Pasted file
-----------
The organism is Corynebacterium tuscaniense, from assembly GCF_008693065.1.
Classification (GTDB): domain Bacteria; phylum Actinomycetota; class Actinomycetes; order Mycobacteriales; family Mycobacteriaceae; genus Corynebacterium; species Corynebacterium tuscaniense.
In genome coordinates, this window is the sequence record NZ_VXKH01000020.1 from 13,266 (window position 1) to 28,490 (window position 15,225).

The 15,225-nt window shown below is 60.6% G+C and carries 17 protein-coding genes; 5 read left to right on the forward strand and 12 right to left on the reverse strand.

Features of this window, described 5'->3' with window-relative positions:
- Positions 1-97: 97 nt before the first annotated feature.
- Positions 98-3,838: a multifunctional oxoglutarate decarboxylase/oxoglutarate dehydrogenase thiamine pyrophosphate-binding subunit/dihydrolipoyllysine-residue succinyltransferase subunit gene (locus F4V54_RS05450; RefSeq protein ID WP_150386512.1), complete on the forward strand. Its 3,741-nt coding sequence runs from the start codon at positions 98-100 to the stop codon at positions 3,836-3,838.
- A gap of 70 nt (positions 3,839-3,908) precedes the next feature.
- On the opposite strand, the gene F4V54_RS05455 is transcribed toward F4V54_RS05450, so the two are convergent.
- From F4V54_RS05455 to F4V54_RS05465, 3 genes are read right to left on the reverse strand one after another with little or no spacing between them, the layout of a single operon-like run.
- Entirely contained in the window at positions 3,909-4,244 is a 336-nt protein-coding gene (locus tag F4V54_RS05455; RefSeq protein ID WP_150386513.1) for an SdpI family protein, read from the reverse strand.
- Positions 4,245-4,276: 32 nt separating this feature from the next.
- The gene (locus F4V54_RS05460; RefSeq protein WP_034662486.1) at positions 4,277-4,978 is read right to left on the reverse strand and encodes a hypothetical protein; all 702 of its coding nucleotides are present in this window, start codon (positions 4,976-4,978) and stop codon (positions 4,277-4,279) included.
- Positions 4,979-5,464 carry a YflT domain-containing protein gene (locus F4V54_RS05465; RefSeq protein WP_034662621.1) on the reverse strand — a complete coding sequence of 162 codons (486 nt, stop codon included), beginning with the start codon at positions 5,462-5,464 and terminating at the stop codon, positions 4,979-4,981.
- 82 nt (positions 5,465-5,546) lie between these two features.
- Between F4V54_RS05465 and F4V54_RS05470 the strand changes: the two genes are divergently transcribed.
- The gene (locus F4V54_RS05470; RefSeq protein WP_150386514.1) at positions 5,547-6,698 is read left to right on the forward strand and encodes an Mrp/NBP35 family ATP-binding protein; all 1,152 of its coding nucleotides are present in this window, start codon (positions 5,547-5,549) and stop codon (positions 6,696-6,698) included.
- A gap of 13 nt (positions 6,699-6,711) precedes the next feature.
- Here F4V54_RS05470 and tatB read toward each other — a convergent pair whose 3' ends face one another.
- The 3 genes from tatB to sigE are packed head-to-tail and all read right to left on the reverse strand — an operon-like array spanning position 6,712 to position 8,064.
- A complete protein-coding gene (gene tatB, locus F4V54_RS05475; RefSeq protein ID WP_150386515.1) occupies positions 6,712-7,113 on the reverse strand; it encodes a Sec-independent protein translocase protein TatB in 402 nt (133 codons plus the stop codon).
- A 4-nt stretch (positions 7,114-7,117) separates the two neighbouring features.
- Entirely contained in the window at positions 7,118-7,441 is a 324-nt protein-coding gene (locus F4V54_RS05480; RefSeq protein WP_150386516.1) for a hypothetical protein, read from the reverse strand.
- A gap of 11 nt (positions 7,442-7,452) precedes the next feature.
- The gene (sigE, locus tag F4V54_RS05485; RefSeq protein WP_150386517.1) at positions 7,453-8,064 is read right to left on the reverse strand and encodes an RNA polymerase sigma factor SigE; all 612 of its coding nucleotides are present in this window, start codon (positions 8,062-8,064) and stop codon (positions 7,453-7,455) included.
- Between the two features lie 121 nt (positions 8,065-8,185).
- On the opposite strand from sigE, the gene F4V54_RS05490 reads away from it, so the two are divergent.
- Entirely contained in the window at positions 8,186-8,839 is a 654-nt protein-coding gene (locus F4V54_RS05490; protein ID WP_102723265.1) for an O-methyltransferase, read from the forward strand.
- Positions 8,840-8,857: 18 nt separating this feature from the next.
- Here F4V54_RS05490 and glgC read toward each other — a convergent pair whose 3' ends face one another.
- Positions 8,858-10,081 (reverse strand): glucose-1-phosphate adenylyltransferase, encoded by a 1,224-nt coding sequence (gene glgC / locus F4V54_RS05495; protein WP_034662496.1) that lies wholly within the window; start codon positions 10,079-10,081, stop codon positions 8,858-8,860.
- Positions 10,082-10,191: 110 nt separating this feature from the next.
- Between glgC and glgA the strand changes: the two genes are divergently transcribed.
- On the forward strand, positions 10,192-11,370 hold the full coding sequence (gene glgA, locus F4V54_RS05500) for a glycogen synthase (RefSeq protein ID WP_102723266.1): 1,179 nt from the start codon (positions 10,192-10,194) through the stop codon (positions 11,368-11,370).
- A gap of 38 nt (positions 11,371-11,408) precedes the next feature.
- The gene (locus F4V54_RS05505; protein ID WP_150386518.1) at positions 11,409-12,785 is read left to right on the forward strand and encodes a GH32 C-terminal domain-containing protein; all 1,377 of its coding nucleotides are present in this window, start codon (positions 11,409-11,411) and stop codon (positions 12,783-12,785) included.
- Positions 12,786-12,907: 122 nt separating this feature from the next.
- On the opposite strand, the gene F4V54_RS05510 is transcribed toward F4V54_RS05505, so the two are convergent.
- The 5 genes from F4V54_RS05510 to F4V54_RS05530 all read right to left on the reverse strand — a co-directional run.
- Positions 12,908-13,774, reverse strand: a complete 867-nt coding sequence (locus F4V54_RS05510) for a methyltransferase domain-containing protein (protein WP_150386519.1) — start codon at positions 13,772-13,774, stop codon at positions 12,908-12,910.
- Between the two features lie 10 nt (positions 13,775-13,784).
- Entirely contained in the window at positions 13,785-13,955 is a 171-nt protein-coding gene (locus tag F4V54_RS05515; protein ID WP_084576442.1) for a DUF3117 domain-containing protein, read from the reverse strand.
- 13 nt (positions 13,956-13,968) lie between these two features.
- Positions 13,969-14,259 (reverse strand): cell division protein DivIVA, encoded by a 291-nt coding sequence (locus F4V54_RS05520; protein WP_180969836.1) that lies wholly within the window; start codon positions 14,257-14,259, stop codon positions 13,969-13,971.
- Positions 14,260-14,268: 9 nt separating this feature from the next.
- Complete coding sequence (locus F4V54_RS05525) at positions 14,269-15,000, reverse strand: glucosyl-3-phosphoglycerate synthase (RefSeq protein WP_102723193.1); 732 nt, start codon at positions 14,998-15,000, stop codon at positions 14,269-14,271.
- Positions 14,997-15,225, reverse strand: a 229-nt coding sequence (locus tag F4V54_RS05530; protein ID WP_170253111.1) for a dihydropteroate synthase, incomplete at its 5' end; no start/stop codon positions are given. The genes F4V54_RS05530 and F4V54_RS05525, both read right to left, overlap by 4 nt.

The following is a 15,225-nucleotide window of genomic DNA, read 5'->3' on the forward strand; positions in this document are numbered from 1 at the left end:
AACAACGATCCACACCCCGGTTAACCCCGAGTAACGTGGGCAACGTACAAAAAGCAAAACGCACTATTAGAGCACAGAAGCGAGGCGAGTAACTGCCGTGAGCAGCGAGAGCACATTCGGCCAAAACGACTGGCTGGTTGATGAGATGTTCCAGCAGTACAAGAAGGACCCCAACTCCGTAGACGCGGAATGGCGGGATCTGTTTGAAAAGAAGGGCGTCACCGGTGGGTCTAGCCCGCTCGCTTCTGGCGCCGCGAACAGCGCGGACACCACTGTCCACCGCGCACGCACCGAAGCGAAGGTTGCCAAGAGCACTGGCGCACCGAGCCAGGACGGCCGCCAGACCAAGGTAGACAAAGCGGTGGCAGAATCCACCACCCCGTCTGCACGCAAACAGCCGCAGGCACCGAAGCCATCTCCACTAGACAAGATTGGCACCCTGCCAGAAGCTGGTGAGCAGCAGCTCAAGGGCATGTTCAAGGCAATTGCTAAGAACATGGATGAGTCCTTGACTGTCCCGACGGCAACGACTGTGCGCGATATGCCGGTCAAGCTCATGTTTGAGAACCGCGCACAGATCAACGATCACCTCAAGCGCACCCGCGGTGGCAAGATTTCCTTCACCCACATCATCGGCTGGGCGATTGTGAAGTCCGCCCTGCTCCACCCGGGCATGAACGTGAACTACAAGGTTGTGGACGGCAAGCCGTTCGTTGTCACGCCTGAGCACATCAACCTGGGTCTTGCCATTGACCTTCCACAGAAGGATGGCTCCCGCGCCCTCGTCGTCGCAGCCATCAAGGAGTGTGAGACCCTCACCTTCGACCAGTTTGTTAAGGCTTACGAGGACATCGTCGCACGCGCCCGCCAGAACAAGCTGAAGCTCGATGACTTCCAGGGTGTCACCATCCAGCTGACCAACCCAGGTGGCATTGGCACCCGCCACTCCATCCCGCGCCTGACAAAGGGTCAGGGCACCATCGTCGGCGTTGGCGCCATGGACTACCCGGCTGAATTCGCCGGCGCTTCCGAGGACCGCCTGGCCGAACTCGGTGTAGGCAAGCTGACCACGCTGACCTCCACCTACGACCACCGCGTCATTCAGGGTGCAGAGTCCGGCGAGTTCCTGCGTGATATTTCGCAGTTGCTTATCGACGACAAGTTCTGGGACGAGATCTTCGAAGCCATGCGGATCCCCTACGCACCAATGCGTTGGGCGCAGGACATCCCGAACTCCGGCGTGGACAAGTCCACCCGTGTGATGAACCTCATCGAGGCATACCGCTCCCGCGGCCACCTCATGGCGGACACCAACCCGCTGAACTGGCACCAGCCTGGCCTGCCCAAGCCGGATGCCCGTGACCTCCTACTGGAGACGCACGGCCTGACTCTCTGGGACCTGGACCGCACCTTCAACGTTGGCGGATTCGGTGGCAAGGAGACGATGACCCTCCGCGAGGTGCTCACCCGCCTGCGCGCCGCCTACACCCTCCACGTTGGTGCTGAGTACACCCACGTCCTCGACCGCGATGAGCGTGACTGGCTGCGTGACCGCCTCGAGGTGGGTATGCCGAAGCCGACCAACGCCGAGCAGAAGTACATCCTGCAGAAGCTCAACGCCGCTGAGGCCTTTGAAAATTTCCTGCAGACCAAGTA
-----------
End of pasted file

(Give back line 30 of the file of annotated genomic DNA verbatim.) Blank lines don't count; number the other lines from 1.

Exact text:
- Here F4V54_RS05490 and glgC read toward each other — a convergent pair whose 3' ends face one another.